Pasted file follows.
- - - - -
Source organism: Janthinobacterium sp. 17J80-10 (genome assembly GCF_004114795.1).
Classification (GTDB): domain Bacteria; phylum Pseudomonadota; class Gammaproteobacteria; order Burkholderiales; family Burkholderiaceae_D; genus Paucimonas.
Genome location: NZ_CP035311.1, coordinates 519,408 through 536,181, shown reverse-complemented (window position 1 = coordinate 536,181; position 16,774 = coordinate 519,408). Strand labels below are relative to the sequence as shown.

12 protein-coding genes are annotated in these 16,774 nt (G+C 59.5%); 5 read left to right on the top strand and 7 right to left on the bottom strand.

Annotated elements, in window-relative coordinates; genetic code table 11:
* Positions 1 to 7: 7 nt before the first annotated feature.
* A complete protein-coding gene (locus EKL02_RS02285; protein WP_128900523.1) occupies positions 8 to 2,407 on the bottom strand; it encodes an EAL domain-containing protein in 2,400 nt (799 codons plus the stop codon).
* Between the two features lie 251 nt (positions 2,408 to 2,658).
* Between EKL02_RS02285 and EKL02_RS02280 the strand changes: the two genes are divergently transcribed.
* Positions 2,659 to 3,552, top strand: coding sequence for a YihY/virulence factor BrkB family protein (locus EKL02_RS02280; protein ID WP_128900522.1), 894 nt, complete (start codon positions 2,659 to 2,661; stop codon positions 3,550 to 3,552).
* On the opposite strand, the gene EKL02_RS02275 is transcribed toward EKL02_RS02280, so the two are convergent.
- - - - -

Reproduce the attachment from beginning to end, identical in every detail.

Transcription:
Source organism: Janthinobacterium sp. 17J80-10 (genome assembly GCF_004114795.1).
Classification (GTDB): domain Bacteria; phylum Pseudomonadota; class Gammaproteobacteria; order Burkholderiales; family Burkholderiaceae_D; genus Paucimonas.
Genome location: NZ_CP035311.1, coordinates 519,408 through 536,181, shown reverse-complemented (window position 1 = coordinate 536,181; position 16,774 = coordinate 519,408). Strand labels below are relative to the sequence as shown.

12 protein-coding genes are annotated in these 16,774 nt (G+C 59.5%); 5 read left to right on the top strand and 7 right to left on the bottom strand.

Annotated elements, in window-relative coordinates; genetic code table 11:
* Positions 1 to 7: 7 nt before the first annotated feature.
* A complete protein-coding gene (locus EKL02_RS02285; protein WP_128900523.1) occupies positions 8 to 2,407 on the bottom strand; it encodes an EAL domain-containing protein in 2,400 nt (799 codons plus the stop codon).
* Between the two features lie 251 nt (positions 2,408 to 2,658).
* Between EKL02_RS02285 and EKL02_RS02280 the strand changes: the two genes are divergently transcribed.
* Positions 2,659 to 3,552, top strand: coding sequence for a YihY/virulence factor BrkB family protein (locus EKL02_RS02280; protein ID WP_128900522.1), 894 nt, complete (start codon positions 2,659 to 2,661; stop codon positions 3,550 to 3,552).
* On the opposite strand, the gene EKL02_RS02275 is transcribed toward EKL02_RS02280, so the two are convergent.